Economic Policy
Chapter in an edited book (author)


摘要Economic policy can be understood broadly as how government manages the overall economy through defining the role, size and scope of the public sector and structuring its fiscal system, and relatively narrowly as industrial policy, the incentives and strategies targeting at specific industries and sectors in the hope of achieving structural changes and substantiated growth of the overall economy. Heritage Foundation, a well-known U.S. think tank in the Washington, D.C. has consistently ranked Hong Kong as the freest economy in the world for the past seventeen years in a row ever since it has established its index of economic freedom. Milton Friedman (1982), the famous Nobel Prize Laureate in Economics, had also described Hong Kong as the world’s greatest experiment in lasses-faire capitalism. The key reasons for these praises for Hong Kong include the small size of its public sector, often measured by public expenditure as a percentage of GDP, and the few regulations it has on the economy. For example, Hong Kong is the only industrial economy which still does not have a sales tax. It is one of the very few major economies which does not have a maximum working hours law, anti-trust and fair competition law, and its first-ever minimum wage law was only passed in July 2010. At first glance, it seems that the economic policy of Hong Kong should be characterized as almost “government-free,” with Hong Kong well qualified for being the “capital of capitalism,” symbol of the triumph of market, having a very minimum level of government.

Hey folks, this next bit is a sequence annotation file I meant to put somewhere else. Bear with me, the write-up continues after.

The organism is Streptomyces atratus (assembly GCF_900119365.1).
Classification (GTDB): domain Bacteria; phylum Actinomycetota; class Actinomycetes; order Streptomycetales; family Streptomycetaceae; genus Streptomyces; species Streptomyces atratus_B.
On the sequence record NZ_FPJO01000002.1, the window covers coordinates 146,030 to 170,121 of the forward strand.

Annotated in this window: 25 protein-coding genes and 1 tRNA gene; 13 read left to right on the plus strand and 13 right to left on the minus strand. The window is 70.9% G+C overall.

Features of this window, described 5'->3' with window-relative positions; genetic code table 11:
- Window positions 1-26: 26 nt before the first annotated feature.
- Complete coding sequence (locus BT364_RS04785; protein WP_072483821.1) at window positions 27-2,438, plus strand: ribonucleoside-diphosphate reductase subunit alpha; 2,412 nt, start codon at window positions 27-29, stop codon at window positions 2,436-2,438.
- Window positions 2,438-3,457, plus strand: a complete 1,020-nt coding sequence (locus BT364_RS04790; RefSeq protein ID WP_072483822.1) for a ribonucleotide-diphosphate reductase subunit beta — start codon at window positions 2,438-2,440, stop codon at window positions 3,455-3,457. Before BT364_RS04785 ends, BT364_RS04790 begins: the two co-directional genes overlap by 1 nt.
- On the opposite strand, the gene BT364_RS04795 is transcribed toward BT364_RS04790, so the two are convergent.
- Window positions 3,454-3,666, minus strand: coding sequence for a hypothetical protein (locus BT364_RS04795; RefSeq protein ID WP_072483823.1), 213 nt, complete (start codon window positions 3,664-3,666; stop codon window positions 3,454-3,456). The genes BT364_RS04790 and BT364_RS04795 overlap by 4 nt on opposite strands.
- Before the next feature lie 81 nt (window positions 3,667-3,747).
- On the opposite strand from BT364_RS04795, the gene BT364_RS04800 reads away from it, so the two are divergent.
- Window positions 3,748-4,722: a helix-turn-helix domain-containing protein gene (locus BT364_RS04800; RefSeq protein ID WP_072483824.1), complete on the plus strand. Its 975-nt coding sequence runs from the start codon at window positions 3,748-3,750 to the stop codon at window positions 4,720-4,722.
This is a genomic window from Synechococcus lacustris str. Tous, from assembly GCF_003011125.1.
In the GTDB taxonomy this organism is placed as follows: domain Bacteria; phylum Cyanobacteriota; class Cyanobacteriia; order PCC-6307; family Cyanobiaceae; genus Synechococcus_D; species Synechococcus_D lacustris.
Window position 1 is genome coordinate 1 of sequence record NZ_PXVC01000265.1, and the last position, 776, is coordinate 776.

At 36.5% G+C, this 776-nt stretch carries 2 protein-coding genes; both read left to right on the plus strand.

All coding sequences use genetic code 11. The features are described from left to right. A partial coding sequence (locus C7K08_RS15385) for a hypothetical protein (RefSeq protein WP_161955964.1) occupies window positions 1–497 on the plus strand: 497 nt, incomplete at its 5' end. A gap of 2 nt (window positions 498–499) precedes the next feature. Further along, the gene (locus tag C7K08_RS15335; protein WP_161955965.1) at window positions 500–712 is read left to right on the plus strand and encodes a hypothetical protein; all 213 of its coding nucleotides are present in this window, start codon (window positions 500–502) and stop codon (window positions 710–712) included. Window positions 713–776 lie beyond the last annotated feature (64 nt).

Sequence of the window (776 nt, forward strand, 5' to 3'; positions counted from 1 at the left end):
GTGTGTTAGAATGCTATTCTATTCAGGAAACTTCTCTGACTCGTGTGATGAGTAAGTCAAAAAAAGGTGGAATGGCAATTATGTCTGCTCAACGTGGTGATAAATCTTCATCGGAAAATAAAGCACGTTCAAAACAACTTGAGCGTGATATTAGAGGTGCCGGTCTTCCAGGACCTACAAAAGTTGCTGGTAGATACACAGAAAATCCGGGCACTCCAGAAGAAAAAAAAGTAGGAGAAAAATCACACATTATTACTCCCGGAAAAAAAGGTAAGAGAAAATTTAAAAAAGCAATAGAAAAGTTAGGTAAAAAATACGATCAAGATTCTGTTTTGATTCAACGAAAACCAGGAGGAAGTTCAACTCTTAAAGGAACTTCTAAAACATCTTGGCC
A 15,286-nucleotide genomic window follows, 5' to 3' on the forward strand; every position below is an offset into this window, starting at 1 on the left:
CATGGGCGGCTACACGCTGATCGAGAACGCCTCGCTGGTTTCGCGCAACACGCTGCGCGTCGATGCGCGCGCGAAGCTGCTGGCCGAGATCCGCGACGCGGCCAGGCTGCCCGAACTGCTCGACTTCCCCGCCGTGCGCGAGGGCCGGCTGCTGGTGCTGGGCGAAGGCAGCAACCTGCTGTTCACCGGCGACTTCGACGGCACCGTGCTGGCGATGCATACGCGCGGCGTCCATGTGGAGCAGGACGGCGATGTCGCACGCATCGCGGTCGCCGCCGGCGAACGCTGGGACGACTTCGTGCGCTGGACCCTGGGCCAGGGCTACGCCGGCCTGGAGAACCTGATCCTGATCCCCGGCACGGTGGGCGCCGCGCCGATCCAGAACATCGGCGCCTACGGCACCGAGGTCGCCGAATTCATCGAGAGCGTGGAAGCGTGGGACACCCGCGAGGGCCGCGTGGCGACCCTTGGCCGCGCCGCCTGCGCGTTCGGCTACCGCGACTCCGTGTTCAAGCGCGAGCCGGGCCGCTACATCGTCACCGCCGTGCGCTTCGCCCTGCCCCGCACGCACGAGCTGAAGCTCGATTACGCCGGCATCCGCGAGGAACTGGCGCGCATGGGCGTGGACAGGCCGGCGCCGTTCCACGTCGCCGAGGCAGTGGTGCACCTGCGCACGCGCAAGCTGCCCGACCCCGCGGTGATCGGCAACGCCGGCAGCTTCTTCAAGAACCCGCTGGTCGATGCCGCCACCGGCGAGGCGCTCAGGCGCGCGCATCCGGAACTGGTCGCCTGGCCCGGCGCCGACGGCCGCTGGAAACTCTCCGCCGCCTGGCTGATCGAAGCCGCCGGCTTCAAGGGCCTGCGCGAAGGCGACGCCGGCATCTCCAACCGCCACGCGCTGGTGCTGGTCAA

著者Wilson Wong, Raymond Hau-yin YUEN
編輯Wai-man Lam, Percy Luen-tim Lui, Wilson Wong
版次Expanded Second Edition
書名Contemporary Hong Kong Government and Politics
出版社Hong Kong University Press
出版地Hong Kong
頁次251 - 276
關鍵詞economic policy, public finance, lasses-faire capitalism, government intervention, Hong Kong economic governance

上次更新時間 2019-03-04 於 15:06